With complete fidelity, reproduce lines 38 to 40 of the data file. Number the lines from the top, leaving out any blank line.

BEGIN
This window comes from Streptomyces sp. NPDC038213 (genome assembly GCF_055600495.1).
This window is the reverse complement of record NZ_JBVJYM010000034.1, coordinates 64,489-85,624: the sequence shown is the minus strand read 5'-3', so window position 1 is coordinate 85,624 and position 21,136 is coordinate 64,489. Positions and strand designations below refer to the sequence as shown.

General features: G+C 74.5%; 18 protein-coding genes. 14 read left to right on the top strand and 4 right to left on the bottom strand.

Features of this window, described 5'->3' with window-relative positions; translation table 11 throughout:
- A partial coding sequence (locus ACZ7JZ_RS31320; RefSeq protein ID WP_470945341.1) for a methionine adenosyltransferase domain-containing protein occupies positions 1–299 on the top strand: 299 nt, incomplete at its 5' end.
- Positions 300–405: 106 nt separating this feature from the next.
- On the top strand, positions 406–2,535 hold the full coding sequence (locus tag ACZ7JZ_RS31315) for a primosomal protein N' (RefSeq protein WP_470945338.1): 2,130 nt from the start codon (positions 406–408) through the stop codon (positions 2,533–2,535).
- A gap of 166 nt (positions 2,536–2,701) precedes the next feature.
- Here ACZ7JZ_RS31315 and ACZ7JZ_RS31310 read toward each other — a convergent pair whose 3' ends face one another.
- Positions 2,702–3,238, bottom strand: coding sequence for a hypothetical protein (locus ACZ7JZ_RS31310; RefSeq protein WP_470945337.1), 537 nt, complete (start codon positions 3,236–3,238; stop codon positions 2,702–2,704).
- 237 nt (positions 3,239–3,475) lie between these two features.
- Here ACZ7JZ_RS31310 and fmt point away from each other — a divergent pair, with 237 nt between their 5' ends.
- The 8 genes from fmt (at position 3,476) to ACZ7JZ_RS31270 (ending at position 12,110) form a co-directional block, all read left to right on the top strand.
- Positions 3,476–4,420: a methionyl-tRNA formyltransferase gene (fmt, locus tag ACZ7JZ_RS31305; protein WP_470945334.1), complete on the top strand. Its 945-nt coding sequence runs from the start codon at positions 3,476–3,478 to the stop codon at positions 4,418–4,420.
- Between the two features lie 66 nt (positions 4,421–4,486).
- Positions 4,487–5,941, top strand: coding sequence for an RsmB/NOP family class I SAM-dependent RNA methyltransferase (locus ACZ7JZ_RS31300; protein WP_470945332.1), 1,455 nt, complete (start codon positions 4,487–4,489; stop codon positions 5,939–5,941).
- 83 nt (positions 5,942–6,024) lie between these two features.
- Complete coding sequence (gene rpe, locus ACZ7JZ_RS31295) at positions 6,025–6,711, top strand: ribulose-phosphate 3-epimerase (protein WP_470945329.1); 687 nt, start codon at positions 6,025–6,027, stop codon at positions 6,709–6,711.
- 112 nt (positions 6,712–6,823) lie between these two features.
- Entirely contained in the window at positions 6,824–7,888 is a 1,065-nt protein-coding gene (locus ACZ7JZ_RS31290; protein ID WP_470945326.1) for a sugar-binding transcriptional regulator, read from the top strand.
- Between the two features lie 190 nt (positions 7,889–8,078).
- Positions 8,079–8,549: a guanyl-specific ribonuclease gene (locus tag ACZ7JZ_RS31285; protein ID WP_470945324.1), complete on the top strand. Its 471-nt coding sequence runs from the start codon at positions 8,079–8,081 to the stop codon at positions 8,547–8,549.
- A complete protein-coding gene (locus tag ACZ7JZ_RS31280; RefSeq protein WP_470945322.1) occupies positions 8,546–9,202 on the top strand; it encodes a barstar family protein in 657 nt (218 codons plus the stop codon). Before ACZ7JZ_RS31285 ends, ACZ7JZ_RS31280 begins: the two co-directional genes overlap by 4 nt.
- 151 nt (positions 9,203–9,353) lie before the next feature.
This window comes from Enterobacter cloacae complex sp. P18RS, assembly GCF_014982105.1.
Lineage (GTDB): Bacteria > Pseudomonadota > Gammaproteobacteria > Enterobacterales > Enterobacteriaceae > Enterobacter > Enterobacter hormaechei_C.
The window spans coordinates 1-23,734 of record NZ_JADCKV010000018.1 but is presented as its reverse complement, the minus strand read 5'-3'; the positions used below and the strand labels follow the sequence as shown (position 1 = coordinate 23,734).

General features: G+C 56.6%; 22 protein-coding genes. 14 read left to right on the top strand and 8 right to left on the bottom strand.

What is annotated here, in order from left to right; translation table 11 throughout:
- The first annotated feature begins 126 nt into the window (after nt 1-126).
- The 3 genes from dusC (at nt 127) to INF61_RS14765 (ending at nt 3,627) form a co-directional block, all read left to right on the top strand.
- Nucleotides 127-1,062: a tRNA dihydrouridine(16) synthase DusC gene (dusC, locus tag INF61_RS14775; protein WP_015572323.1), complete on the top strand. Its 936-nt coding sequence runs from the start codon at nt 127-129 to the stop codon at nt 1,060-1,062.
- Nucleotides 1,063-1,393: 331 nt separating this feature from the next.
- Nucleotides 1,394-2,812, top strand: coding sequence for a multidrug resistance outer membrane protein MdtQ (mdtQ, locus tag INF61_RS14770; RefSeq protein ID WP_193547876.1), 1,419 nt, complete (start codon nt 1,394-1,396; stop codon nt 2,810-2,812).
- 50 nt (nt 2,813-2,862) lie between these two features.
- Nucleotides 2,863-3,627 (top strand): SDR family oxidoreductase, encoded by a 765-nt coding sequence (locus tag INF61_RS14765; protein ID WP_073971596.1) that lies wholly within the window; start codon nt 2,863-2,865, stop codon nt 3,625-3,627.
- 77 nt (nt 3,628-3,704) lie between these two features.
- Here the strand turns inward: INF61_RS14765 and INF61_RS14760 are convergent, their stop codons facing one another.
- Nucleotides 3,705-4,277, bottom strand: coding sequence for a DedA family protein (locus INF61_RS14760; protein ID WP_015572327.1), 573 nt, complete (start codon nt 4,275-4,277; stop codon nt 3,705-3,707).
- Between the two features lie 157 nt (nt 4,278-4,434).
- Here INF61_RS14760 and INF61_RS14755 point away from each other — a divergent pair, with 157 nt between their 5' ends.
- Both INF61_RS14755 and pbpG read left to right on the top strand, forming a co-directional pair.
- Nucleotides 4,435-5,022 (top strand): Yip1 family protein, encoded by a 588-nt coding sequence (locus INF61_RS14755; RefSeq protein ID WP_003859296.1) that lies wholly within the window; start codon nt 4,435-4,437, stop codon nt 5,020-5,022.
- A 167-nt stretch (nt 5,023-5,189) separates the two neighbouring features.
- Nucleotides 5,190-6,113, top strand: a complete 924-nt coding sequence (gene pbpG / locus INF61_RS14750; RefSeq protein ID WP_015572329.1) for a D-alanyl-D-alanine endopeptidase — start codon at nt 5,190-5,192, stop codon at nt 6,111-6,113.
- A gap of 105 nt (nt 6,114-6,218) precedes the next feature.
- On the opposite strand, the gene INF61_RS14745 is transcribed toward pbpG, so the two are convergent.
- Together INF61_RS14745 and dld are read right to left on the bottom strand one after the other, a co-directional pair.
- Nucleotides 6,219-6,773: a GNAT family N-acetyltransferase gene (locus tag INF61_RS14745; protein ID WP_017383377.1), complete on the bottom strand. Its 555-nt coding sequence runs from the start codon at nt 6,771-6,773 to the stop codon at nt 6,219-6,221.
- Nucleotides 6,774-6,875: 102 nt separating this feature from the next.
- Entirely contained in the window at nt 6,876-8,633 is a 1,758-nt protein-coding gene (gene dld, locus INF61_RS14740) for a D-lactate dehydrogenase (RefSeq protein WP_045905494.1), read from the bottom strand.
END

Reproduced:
- Here the strand turns inward: INF61_RS14765 and INF61_RS14760 are convergent, their stop codons facing one another.
- Nucleotides 3,705-4,277, bottom strand: coding sequence for a DedA family protein (locus INF61_RS14760; protein ID WP_015572327.1), 573 nt, complete (start codon nt 4,275-4,277; stop codon nt 3,705-3,707).
- Between the two features lie 157 nt (nt 4,278-4,434).